Divided back, unused postcard. Publisher unknown. Series or number 300B. Circa 1920s – 1930s.
“To Your Folks and You.
My heart is quite crowded with wished most true,
For a happy Thanksgiving for your folks and you.”
Divided back, used postcard. Paletti, Sarja Pääsiäinen. Circa 1930.
An Easter card from Finland of a proud rooster with all his baby chicks, and the caption translating to merry, fun or amusing, or maybe just Happy Easter. The cancellation date is difficult to read, however the stamp should be from 1930. Paletti as you’ve guessed is Palette (not sure if this is the publisher name or not) and Sarja Pääsiäinen, as you’ve probably also guessed, is Easter Series. The card is addressed:
“Herrasväki Sivulat, Helsinki, Laivurinkatu 39.” And on the front (we need a native speaker) it appears to say “F: Utriaiset.” Below, the location this postcard went to in 1930. If we could time travel to be there as it was being received….(!)
Sources: Stamps of Finland: Definitives of 1930 – 1946. Stamp-Collecting-World. (accessed April 1, 2018).
“Laivurinkatu 39 00150 Helsinki, Finland.” Google.com maps. (accessed April 1, 2018).
Easter greeting card. Circa 1930s – 1940s.
Price: $5.00 Size: Folded into four sections, 5 and 1/4 x 3 and 7/8″
This card is prettier “in person” (huh? lol) with the shimmering gold tone when you hold it at an angle. No publisher name or any writing on it at all, other than the inside printed verse:
“Thinking of you?
Well I guess!
Always wish you happiness!
Like to see you?
Would I? Say –
That would be a real joy today!”
Divided back, embossed postcard. Postmarked April 12, 1911, San Francisco, California. Publisher: International Art Publishing Co. Series 1262. Printed in Germany.
Fond Easter Greetings
“Hope and gladness, peace and rest
Make your Easter truly blest.”
Wow, where did the time fly? Easter already! Here’s the first offering for this year, and we’ll try to get a few more up today. This one hearkens back to 1911, a beautiful card of a bunny in an Easter egg, framed by lilies of the valley and a few violets, from the International Art Publishing Co. It was sent by Edna Steacy to Miss Ilma Rogers of 3651 20th St., San Francisco, CA.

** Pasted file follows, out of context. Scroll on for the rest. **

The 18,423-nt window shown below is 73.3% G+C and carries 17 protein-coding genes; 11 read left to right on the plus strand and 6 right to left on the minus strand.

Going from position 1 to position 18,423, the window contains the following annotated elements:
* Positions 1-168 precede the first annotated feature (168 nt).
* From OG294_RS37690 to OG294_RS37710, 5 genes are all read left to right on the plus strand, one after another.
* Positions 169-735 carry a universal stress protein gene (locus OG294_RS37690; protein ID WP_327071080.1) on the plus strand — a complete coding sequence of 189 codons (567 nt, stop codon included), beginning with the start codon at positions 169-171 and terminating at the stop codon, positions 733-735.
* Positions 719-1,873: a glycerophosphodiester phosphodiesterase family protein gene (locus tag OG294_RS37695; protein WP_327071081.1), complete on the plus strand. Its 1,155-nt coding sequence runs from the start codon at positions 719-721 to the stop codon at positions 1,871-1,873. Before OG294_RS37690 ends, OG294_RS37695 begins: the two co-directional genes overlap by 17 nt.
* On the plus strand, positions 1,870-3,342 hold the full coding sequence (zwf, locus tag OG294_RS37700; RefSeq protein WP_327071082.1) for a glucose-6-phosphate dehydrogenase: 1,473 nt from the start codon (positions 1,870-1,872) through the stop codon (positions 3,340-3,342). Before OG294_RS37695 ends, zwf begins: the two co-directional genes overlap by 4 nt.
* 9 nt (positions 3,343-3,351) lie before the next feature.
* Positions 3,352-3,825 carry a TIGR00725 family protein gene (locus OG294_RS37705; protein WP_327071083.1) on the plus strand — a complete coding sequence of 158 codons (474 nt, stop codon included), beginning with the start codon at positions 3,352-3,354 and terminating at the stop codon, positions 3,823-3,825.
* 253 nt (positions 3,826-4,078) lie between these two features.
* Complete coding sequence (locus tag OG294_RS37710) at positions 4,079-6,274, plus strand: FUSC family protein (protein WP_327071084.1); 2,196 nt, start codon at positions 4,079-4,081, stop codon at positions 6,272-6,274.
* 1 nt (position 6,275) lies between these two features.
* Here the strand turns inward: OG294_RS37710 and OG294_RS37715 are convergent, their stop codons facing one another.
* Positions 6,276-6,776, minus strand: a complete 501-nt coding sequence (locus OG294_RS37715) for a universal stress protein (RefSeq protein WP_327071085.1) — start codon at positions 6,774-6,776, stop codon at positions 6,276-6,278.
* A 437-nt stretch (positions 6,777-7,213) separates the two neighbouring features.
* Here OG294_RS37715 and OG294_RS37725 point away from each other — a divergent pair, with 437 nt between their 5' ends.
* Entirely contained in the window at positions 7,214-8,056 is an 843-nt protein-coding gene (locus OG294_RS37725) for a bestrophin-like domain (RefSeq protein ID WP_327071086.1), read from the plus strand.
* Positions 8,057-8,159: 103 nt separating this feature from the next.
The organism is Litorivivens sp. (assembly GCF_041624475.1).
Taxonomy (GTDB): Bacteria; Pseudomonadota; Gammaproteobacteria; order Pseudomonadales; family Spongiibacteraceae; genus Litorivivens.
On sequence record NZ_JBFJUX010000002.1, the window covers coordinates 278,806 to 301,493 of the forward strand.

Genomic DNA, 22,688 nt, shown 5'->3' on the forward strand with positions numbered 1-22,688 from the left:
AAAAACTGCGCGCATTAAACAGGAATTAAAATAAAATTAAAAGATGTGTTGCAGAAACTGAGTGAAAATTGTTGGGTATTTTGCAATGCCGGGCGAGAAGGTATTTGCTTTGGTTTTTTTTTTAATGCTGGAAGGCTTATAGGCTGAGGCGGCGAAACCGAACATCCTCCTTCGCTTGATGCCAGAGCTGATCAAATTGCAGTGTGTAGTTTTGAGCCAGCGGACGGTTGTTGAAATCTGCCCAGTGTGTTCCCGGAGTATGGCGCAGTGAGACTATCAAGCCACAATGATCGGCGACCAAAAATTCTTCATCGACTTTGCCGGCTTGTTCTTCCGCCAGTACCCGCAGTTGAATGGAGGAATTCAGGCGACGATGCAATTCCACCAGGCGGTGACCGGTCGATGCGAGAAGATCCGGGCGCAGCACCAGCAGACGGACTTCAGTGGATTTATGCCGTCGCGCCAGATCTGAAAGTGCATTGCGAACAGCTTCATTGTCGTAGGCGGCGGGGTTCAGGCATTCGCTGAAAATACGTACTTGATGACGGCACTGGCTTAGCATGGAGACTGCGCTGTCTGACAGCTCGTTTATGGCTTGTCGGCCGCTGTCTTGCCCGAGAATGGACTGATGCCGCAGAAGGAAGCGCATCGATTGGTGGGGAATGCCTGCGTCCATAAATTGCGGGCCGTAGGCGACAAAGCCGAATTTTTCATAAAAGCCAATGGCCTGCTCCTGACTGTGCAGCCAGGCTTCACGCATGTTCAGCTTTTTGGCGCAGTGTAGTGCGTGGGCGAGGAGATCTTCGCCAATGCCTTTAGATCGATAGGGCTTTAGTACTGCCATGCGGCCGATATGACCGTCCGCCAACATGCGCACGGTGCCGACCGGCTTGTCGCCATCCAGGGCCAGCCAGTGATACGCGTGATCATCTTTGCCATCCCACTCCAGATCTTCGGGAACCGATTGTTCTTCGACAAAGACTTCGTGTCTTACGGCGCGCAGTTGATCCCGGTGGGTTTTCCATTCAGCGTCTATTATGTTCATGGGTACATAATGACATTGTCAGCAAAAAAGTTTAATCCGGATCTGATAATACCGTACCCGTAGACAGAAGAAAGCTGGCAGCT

Ilma, an unusual name (I kept trying to type Alma) was found on the 1900 Federal Census, born in California, January 1893, the daughter of Charles S. and May C. Rogers. In the household are the parents Charles and May, Charles’ mother Jenny M. Rogers and children Oris R., Ilma F. and Charles S. Rogers, address 227 Chattanooga, San Francisco. So, Ilma was eighteen when she received this card.
Source: Year: 1900; Census Place: San Francisco, San Francisco, California; Page: 11; Enumeration District: 0108. (Ancestry.com).
Divided back, embossed, unused postcard. Publisher: S. Berman, copyright 1917. Series or number 7025. Printed in the U.S.A.
What fun ‘twould be
If you would just
Do this with me.”
A charming postcard for Valentine’s day of a bouquet-offering flower fairy – atop a heart decorated with forget me nots. Her wings are gorgeous in maroon and blue (etc.) and she wears a hat of pink flower petals fastened by a garland. Note how the artist has the wings just overlapping the card’s red border. (A common design trick to add some flow and dimension.) This is another from our Alice Ellison Collection.
“To Grandma from Maebelle. Papa & mamma & I have been to Los Angeles a couple of days & mamma & I got a new hat. & I got two new dresses. Yours with love.”
Divided back, embossed postcard. Postmarked December 30, 1910, Visalia California. Copyright John Winsch. Printed in Germany.
With best New Year Wishes
One more for the New Year…..backtracking 107 years…a profusion of pansies to welcome 1911.
The name or initials of this sincere sender is open to interpretation, but the card was sent to: “Mr. and Mrs. J. H. Blake, 1426 J. St., Fresno, Cal.